Project MKUltra: CIA mind control program
A program of experiments on human subjects that were designed and undertaken by the United States Central Intelligence Agency—and which were, at times, illegal.
The experiments were intended to identify and develop drugs and procedures to be used in interrogations in order to weaken the individual and force confessions through mind control.
1955 MKUltra document describes the study of mind-altering substances as follows:
- Substances which will promote illogical thinking and impulsiveness to the point where the recipient would be discredited in public.
- Substances which increase the efficiency of mentation and perception.
- Materials which will cause the victim to age faster/slower in maturity.
- Materials which will promote the intoxicating effect of alcohol.
- Materials which will produce the signs and symptoms of recognized diseases in a reversible way so they may be used for malingering, etc.
- Materials which will cause temporary/permanent brain damage and loss of memory.
- Substances which will enhance the ability of individuals to withstand privation, torture, and coercion during interrogation and so-called “brain-washing”.
- Materials and physical methods which will produce amnesia for events preceding and during their use.
- Physical methods of producing shock and confusion over extended periods of time and capable of surreptitious use.
- Substances which produce physical disablement such as paralysis of the legs, acute anemia, etc.
- Substances which will produce a chemical that can cause blisters.
- Substances which alter personality structure in such a way the tendency of the recipient to become dependent upon another person is enhanced.
- A material which will cause mental confusion of such a type the individual under its influence will find it difficult to maintain a fabrication under questioning.
- Substances which will lower the ambition and general working efficiency of men when administered in undetectable amounts.
- Substances which promote weakness or distortion of the eyesight or hearing faculties, preferably without permanent effects.
- A knockout pill which can be surreptitiously administered in drinks, food, cigarettes, as an aerosol, etc., which will be safe to use, provide a maximum of amnesia, and be suitable for use by agent types on an ad hoc basis.
- A material which can be surreptitiously administered by the above routes and which in very small amounts will make it impossible for a person to perform physical activity.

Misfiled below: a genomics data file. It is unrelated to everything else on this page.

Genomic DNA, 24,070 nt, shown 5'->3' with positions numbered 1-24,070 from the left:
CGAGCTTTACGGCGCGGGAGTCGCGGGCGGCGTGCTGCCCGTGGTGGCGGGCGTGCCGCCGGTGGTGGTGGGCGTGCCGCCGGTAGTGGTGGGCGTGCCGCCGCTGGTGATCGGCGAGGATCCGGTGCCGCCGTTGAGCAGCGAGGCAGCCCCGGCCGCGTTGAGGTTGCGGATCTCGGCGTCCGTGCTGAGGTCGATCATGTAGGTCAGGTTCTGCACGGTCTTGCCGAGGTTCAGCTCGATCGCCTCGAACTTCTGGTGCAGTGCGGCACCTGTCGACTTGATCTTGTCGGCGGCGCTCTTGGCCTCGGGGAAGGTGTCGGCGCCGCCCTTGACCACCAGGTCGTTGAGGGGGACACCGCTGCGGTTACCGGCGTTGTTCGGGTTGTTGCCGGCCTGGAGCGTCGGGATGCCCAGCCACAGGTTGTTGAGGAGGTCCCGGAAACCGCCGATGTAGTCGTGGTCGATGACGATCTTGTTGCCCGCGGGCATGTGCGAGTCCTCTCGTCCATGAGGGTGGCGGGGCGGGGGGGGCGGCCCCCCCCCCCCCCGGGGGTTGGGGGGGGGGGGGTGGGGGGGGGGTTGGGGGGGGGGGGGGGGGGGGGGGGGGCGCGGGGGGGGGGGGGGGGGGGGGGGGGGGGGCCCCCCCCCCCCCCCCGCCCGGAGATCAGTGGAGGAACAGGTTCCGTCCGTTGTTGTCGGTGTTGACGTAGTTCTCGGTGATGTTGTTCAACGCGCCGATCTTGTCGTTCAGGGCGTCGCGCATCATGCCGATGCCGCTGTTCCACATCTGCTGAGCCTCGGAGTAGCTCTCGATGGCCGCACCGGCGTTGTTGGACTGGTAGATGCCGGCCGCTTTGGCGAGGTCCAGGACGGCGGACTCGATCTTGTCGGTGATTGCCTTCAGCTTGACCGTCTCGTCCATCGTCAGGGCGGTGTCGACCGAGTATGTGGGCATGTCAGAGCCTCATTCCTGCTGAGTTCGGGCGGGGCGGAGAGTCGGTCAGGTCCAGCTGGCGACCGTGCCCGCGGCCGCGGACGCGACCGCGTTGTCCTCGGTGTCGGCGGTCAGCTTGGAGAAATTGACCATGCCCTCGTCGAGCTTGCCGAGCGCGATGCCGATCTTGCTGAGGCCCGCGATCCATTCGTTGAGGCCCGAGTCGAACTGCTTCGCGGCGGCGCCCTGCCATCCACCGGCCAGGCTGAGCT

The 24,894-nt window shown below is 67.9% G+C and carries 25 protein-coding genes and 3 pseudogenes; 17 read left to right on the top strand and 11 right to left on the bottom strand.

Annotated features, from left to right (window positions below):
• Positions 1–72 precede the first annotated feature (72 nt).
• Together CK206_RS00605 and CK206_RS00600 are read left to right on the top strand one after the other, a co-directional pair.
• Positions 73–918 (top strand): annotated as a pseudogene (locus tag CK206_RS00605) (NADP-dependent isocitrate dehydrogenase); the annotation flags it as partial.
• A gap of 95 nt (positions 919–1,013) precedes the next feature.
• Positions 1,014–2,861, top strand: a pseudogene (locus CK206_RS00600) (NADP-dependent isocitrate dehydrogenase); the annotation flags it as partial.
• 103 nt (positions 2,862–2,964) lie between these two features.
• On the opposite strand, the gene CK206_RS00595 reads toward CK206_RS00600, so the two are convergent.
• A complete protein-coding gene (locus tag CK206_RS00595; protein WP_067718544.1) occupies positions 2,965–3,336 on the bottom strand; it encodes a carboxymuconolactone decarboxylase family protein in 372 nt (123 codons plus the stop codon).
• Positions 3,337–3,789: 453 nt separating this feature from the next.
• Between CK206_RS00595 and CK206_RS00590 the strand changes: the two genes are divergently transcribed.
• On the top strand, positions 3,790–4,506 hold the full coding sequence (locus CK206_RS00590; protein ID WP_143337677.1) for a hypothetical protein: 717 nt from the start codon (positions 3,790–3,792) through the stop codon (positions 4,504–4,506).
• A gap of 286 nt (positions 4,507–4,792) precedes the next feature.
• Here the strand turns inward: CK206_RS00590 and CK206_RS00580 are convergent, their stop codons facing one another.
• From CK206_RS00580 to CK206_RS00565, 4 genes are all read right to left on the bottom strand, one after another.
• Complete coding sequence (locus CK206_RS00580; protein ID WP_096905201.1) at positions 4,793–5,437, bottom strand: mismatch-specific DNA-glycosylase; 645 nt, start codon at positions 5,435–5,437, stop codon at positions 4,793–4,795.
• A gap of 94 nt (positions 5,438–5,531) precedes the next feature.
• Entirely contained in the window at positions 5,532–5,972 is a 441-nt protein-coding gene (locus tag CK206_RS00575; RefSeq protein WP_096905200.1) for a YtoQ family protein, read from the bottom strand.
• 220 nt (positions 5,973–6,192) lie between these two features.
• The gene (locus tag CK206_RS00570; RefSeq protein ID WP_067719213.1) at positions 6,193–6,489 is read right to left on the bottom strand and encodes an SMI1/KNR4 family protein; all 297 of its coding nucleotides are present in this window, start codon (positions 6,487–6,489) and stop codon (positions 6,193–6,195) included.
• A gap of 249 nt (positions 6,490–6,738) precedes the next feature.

In 1973, CIA Director Richard Helms ordered all MKUltra files destroyed, but about 20,000 documents survived. They had been stored incorrectly in a financial records building and were discovered following a FOIA request in 1977
On the Senate floor in 1977, Senator Ted Kennedy said:
The Deputy Director of the CIA revealed that over thirty universities and institutions were involved in an “extensive testing and experimentation” program which included covert drug tests on unwitting citizens “at all social levels, high and low, native Americans and foreign.” Several of these tests involved the administration of LSD to “unwitting subjects in social situations.
The CIA funded studies at Columbia University, Stanford University and other colleges for experiments with LSD, MDMA, mescaline, heroin, barbiturates, methamphetamine and psilocybin.
Operation Midnight Climax: MK-Ultra project that used government-employed prostitutes to lure unsuspecting men to CIA “safe houses” where drug experiments took place.
A CIA agent named George White wrote in 1971: “Of course I was a very minor missionary, actually a heretic, but I toiled wholeheartedly in the vineyards because it was fun, fun, fun. Where else could a red-blooded American boy lie, kill and cheat, steal, deceive, rape and pillage with the sanction and blessing of the All-Highest?”
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Frank Olson was a scientist who worked for the CIA. In 1953, he was secretly dosed with LSD at a secret meeting and only days later, fell to his death from a hotel window. The death was ruled a suicide.
An autopsy in 1994 revealed that injuries on the body that had likely occurred before the fall.
The family received apologies from President Gerald Ford, then-CIA director William Colby, and $750,000.